As we were still in the computing Dark Ages, the department was Data Processing (not IT yet). I learned how to program in CICS/COBOL and then lucked into a vacant training seat for a 4GL called FOCUS.
I got all the training they would give me and left.
The Middle Years
I left the pharmaceutical company for an oil company in London’s West End and then moved to the software house that had invented FOCUS.
I worked on some amazing projects with automotive companies, financial services institutions, heavy manufacturing and much more. I sprinkled magic coding dust over them all and went on to the next project. I went from one end of the UK to the other and sometimes overseas. All kinds of people, all kinds of hardware. It was heady stuff and we all had a blast.
But, the life of an IT Consultant took its toll on me. Eating badly, sleeping badly, drinking and smoking too much. I’d lived on adrenaline for too long and it burned me out.
So, I left and freelanced. Essentially doing the same job but the choice of where I worked was mine. That was fine to start with but I soon reverted back to the same terrible lifestyle and burned out again.
By the time 2001 came round I was working in Hammersmith for Reuters and feeling pretty settled. Commuting by train wasn’t so much of a strain as driving for a living. That came to a sudden end when their IT was outsourced and I decided to take a break. Just a month or two to get my head straight. That first month went in the blink of an eye as did the next. Two months turned into six. Six months became a year. One year almost became two. Every day feeling a little less crap than the day before.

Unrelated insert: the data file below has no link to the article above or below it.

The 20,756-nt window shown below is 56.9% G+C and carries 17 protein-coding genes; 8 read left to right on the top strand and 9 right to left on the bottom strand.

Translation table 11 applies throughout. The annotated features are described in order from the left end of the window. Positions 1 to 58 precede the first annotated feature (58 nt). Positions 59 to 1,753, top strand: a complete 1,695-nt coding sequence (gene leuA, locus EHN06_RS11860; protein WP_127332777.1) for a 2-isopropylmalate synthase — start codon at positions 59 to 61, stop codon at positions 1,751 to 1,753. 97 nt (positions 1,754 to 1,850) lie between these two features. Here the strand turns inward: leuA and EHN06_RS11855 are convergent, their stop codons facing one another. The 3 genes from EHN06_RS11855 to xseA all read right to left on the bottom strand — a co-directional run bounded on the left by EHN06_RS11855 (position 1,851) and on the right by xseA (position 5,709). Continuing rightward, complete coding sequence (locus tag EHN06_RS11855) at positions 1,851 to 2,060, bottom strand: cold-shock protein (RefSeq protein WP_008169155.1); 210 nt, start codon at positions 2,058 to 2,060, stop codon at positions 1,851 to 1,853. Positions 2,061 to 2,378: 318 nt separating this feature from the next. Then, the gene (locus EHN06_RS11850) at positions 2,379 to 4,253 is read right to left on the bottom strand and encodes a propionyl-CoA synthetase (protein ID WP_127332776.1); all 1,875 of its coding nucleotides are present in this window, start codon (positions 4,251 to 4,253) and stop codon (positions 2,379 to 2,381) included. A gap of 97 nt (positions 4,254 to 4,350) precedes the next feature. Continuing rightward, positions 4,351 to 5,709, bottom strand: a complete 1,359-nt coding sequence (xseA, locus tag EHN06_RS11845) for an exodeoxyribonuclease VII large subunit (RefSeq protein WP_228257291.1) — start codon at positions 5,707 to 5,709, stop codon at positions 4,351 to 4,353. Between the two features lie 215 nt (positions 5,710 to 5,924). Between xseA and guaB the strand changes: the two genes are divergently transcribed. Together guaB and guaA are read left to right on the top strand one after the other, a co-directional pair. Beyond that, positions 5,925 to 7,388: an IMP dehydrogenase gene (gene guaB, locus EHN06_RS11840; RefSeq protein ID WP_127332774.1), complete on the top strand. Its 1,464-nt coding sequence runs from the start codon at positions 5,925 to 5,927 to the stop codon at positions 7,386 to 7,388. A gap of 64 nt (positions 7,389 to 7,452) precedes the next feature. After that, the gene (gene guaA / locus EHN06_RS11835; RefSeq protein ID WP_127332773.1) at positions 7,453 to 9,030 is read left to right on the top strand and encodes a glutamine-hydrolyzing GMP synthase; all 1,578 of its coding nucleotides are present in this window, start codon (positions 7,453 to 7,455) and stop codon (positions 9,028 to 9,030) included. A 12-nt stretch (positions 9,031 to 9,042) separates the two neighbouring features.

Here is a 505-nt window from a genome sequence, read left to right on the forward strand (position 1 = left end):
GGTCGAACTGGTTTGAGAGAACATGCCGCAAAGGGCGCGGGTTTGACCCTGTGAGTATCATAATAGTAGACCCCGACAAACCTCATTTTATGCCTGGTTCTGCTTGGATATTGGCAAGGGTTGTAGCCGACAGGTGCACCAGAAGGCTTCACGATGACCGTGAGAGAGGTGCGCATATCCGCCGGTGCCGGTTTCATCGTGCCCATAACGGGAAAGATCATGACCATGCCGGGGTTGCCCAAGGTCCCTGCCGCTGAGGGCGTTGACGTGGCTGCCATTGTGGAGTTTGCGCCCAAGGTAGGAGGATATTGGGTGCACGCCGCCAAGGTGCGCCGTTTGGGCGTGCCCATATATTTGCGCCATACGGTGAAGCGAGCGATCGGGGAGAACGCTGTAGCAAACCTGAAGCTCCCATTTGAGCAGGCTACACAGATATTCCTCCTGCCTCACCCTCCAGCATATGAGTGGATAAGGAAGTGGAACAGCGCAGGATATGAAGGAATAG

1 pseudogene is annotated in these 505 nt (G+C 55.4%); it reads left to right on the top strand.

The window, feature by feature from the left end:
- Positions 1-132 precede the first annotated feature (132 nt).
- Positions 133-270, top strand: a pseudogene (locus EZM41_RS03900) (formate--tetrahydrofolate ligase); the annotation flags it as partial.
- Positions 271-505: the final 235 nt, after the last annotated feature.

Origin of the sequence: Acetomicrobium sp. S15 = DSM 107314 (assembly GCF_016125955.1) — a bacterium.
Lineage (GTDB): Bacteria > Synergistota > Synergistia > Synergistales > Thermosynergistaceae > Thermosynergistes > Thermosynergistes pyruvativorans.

And then one day our hairdresser just happened to mention that her husband was leaving his job to set up his own company and would I build a website for him? The website led to a job and that led to getting headhunted by a rival and that led to…? The same toxic spiral of working too late, driving too long, eating and smoking too much and not living enough.
Ultimately, I woke one day and couldn’t get out of bed. Couldn’t speak. Couldn’t wash or get dressed. I wept at the thought of going to work. I was utterly burned out. Spent. Completely fucked.
Looking back I can see that the Middle Years were the source of the depression that I still battle with. I’ve had the best treatment the NHS could give; medication and counselling. All great. But you’re never what you were and the signs of a return are always there.
John Maeda and AARON saved me.
An article in a weekend newspaper some years earlier had caught my eye and the spark it set was allowed to catch. At the time, John Maeda was a professor at the MIT Media Lab and he had started the Aesthetics and Media Group. The article covered his work and also a wide swathe of computer-generated art. Harold Cohen’s AARON system seemed out of reach but Maeda’s Design By Numbers project was just the thing for me. Why, it even had a button to ‘beautify’ the code.
Design By Numbers became Processing and Stacey Reas and Ben Fry’s book is still my go to.